We reject the idea that the GCSB should have oversight and control of communications networks in New Zealand. No need for this has been established and the use of an agency whose main focus is spying on external organisations is inappropriate and open to abuse. We therefore recommend the removal of Part 3 – Network Security in its entirety, possibly to be replaced by the establishment of a coordinating and consultative, not controlling, network security body.
Finally, we find the idea of evidence being presented in court that cannot be seen by the defendant and their lawyer to be extremely offensive to the right to a fair trial as promised by section 25 of the Bill of Rights Act. We therefore recommend the removal of Subpart 8 – Protecting Classified Information (sections 96-98). If this is retained we recommend that the appointment of a special advocate as in 97(3)(c) should be mandatory rather than optional.
Continue reading Submission – Telecommunications (Interception Capability & Security) Bill
There have recently been a number of revelations about the US government spying on its citizenry and other people around the world (a good summary). Many people have been shocked to find out the extent of the US’s spying and access into theoretically private systems.
What many New Zealanders don’t realise is that the NZ government is currently changing both the GCSB Act of 2003 and the Telecommunications Interception Capability Act of 2004 to allow similar levels of access to New Zealand communications for the GCSB (Government Communications Security Bureau).
The current TICA law already gives the GCSB, Police or SIS the technical capability to intercept all NZ communications if they have a valid warrant.
The GCSB can get warrants to spy on the communications of foreign people and organisations, although they can spy without a warrant if it doesn’t require the installation of any device (e.g. wireless/satellite/radio/mobile).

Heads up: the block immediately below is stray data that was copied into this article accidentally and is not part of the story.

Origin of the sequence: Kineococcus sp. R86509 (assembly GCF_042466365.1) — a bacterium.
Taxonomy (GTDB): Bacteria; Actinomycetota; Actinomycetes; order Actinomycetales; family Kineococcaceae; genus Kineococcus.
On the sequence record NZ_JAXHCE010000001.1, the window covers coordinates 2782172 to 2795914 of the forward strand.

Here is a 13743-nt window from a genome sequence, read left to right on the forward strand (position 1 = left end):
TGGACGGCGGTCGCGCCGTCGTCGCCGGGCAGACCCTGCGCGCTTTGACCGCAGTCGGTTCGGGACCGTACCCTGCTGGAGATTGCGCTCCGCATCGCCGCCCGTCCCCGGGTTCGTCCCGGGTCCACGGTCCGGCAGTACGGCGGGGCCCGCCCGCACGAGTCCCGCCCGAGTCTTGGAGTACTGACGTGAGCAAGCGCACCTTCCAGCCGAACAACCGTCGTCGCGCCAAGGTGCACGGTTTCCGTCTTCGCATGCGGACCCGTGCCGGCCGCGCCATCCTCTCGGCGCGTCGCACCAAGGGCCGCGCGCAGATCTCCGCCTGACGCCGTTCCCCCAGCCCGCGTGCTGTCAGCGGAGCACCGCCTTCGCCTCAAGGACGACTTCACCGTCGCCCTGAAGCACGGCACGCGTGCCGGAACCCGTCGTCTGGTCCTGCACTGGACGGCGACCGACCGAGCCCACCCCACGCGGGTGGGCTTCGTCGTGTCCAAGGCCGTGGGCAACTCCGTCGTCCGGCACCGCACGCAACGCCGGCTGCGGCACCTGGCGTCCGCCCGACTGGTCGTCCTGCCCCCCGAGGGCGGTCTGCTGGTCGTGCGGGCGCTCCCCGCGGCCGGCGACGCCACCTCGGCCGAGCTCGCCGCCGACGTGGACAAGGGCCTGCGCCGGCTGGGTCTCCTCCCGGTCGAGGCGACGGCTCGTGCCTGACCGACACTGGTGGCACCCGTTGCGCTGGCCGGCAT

TICS – Telecommunications Interception Capability and Security Bill
The new TICS Bill clarifies and expands on these interception capabilities. It also allows them to be extended to service providers (people who offer “goods, services, equipment, and facilities that enable or facilitate telecommunication”) such as email providers, Trademe forums, Mega, etc.
TICS continues the existing regime where these interception powers can only be accessed with a valid warrant, but keep reading for the new exceptions to this in the GCSB Bill.
Furthermore, the TICS Bill also creates a new role for the GCSB, ensuring the security of New Zealand’s telecommunications infrastructure. This includes wide powers of oversight and control of how communications networks are managed and implemented in order to “protect New Zealand’s national security or economic wellbeing”.
GCSB – Government Communications Security Bureau and Related Legislation Amendment Bill
The new GCSB Bill gives the GCSB three purposes (we’ll come back to these):
- 8A – Information assurance and cybersecurity. (Expanded from protecting government communications to a much wider responsibility for New Zealand’s communications.)
- 8B – Intelligence gathering, analysis and sharing. (Similar to the existing law except that it adds “gathering information about information infrastructures” to the existing spying on foreign people/organisations.)
- 8C – Helping the Police, SIS and Defence Force by providing advice and assistance in helping them execute their own legally obtained warrants. (This is entirely new.)
The bill doesn’t significantly change how the GCSB can apply for an interception or search warrant, but it does add a whole new class of “access authorisation”. To quote section 15A(1)( b)
The Director may apply in writing to the Minister for the issue of an access authorisation authorising the accessing of 1 or more specified information infrastructures or classes of information infrastructures that the Bureau cannot otherwise lawfully access.
These authorisations are granted at the whim of the Minister (although see below) and are incredibly wide-ranging and open-ended. There are no recommendations of limits (other than what the Minister sees fit to impose) and there is no automatic expiry. And just in case you thought that the TICA/TICS law might provide some protection, the GCSB Bill goes on to add section 15A(5):
This section applies despite anything in any other Act.